Swoon to the movie “Like Water for Chocolate”? We do. For many reasons, among them the fact that the title draws, word for word, on an ageless and really quite apt Mexican saying. See, when someone is said to be “like water for chocolate,” they’re at the point of boiling over with emotion. Makes perfect sense when you consider that in Mexico, where hot chocolate is made the proper way and not from pathetic little envelopes, water must be sufficiently caliente in order to melt the discs of slowly toasted, hand-ground cacao, sugar, and aromatics into something to sip. This old-fashioned approach results in the “wonderfully frothy hot chocolate from Oaxaca” that Fany Gerson speaks of in her book, My Sweet Mexico, and captures in the recipe below.
Said chocolate discs—or tablets, as Gerson says—exist in a vast array of styles. Plain. Infused with chiles. Spiced. Nutty. With a lilt of vanilla. And, um, other intriguing things. They can also be a little tricky to find. If you want Mexican hot chocolate that’s truly made from scratch, consider making your own chocolate tablets as Gerson instructs in her lovely, lavish book. If that’s a little beyond your desired commitment, seek out Mexican chocolate discs at specialty stores, online, or, natch, in Mexico.–Renee Schettler Rossi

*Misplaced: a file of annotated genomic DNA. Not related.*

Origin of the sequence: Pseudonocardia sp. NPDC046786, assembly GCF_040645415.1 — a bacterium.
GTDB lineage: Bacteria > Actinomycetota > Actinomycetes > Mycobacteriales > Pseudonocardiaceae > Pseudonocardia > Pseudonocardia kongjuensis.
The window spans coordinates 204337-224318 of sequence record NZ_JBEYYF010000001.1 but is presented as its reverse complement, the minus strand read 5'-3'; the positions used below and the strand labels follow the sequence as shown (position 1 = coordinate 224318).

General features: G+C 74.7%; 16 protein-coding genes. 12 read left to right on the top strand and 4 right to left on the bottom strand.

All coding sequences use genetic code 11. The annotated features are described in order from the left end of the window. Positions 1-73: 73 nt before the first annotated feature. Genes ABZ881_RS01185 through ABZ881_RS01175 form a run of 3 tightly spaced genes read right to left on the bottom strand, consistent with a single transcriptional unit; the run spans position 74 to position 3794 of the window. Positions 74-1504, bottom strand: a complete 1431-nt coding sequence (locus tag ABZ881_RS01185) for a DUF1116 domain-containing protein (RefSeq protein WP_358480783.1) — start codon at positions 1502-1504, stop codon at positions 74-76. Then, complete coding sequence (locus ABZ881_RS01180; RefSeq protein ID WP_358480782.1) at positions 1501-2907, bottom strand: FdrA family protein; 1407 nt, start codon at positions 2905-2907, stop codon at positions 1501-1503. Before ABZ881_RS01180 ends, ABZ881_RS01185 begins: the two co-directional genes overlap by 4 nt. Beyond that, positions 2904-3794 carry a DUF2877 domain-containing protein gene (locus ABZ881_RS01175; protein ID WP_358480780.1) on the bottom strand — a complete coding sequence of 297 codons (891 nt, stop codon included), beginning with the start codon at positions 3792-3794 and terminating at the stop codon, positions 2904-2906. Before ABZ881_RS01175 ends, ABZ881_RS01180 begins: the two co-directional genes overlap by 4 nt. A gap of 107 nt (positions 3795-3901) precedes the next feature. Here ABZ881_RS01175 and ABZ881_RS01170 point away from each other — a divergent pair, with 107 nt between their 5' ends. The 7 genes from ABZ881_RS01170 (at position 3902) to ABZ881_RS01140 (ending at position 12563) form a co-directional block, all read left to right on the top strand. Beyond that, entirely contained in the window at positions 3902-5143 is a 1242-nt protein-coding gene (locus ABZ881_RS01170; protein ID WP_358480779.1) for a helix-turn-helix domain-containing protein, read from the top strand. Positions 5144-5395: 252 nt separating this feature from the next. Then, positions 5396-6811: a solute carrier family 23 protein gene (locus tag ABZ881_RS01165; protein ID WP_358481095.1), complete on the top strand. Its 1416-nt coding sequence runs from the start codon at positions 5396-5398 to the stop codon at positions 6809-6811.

LC Holy Moli-What? Note
Mexican hot chocolate is traditionally energetically beaten with a molinillo and, according to Gerson, poured from up high so the not-too-sweet sipper is foamy. She says it’s okay to use a whisk if you don’t have a wooden tool that’s turned with the palms of your hands to froth the hot chocolate. But for best results, just make sure the chocolate is really frothy and really hot before you drink it.
Mexican Hot Chocolate Recipe
- Quick Glance
- 10 M
- 10 M
- Serves 1
- 3/4 cup or so whole milk or water
- 1 Mexican chocolate disc or tablet, broken into pieces (these may be flavored with almonds, spice, chiles, vanilla, or nothing but cacao)
- 1. In a small saucepan over medium heat, bring the milk to a boil. Add the chocolate (the quantity depends on how rich you like your hot chocolate), reduce the heat, and stir until the chocolate has melted. Remove from the heat and froth vigorously with a molinillo, a whisk, or a hand mixer until you have a nice, bubbly foam. Immediately pour into a mug.
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Mexican Hot Chocolate Recipe © 2010 Fany Gerson. Photo © 2010 Ed Anderson. All rights reserved.
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